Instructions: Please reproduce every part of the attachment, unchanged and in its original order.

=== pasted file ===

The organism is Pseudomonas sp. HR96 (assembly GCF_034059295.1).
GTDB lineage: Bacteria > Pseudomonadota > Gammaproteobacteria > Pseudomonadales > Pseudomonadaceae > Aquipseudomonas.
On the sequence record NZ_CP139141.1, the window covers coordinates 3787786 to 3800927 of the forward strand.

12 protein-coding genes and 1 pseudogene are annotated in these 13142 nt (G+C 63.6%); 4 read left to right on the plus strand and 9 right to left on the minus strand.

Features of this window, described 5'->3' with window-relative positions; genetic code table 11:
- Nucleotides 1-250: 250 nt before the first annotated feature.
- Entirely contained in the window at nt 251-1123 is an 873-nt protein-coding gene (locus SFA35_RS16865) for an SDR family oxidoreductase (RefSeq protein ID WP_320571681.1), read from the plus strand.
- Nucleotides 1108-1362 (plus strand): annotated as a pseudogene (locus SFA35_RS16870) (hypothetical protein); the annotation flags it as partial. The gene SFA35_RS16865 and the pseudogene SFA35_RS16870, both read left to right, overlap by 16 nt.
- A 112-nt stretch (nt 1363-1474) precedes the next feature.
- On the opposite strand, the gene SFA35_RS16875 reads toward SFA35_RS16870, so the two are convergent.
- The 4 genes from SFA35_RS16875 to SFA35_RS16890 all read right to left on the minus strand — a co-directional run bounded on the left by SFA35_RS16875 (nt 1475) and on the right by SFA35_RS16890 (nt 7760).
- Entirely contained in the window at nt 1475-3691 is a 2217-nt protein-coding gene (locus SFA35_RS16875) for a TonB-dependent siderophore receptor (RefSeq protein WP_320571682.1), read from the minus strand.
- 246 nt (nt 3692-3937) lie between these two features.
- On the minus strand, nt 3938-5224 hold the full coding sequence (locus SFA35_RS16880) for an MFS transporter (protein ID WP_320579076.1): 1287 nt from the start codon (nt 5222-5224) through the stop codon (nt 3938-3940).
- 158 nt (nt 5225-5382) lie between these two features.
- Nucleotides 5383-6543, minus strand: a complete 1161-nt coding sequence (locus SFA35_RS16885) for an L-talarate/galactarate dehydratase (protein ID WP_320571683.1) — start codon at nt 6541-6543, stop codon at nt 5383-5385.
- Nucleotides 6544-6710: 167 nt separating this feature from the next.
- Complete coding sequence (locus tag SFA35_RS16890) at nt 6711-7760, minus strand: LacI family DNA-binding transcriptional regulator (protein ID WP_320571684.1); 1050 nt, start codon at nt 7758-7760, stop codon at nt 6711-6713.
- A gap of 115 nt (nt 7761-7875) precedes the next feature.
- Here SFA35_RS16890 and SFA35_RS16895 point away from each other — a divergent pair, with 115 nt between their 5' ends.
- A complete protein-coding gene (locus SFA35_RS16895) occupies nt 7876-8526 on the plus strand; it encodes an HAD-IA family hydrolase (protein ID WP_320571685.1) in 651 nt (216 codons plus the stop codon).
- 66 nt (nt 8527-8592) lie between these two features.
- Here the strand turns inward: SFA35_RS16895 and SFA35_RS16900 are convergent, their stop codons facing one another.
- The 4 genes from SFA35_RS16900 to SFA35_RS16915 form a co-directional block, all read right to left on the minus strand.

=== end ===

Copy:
The organism is Pseudomonas sp. HR96 (assembly GCF_034059295.1).
GTDB lineage: Bacteria > Pseudomonadota > Gammaproteobacteria > Pseudomonadales > Pseudomonadaceae > Aquipseudomonas.
On the sequence record NZ_CP139141.1, the window covers coordinates 3787786 to 3800927 of the forward strand.

12 protein-coding genes and 1 pseudogene are annotated in these 13142 nt (G+C 63.6%); 4 read left to right on the plus strand and 9 right to left on the minus strand.

Features of this window, described 5'->3' with window-relative positions; genetic code table 11:
- Nucleotides 1-250: 250 nt before the first annotated feature.
- Entirely contained in the window at nt 251-1123 is an 873-nt protein-coding gene (locus SFA35_RS16865) for an SDR family oxidoreductase (RefSeq protein ID WP_320571681.1), read from the plus strand.
- Nucleotides 1108-1362 (plus strand): annotated as a pseudogene (locus SFA35_RS16870) (hypothetical protein); the annotation flags it as partial. The gene SFA35_RS16865 and the pseudogene SFA35_RS16870, both read left to right, overlap by 16 nt.
- A 112-nt stretch (nt 1363-1474) precedes the next feature.
- On the opposite strand, the gene SFA35_RS16875 reads toward SFA35_RS16870, so the two are convergent.
- The 4 genes from SFA35_RS16875 to SFA35_RS16890 all read right to left on the minus strand — a co-directional run bounded on the left by SFA35_RS16875 (nt 1475) and on the right by SFA35_RS16890 (nt 7760).
- Entirely contained in the window at nt 1475-3691 is a 2217-nt protein-coding gene (locus SFA35_RS16875) for a TonB-dependent siderophore receptor (RefSeq protein WP_320571682.1), read from the minus strand.
- 246 nt (nt 3692-3937) lie between these two features.
- On the minus strand, nt 3938-5224 hold the full coding sequence (locus SFA35_RS16880) for an MFS transporter (protein ID WP_320579076.1): 1287 nt from the start codon (nt 5222-5224) through the stop codon (nt 3938-3940).
- 158 nt (nt 5225-5382) lie between these two features.
- Nucleotides 5383-6543, minus strand: a complete 1161-nt coding sequence (locus SFA35_RS16885) for an L-talarate/galactarate dehydratase (protein ID WP_320571683.1) — start codon at nt 6541-6543, stop codon at nt 5383-5385.
- Nucleotides 6544-6710: 167 nt separating this feature from the next.
- Complete coding sequence (locus tag SFA35_RS16890) at nt 6711-7760, minus strand: LacI family DNA-binding transcriptional regulator (protein ID WP_320571684.1); 1050 nt, start codon at nt 7758-7760, stop codon at nt 6711-6713.
- A gap of 115 nt (nt 7761-7875) precedes the next feature.
- Here SFA35_RS16890 and SFA35_RS16895 point away from each other — a divergent pair, with 115 nt between their 5' ends.
- A complete protein-coding gene (locus SFA35_RS16895) occupies nt 7876-8526 on the plus strand; it encodes an HAD-IA family hydrolase (protein ID WP_320571685.1) in 651 nt (216 codons plus the stop codon).
- 66 nt (nt 8527-8592) lie between these two features.
- Here the strand turns inward: SFA35_RS16895 and SFA35_RS16900 are convergent, their stop codons facing one another.
- The 4 genes from SFA35_RS16900 to SFA35_RS16915 form a co-directional block, all read right to left on the minus strand.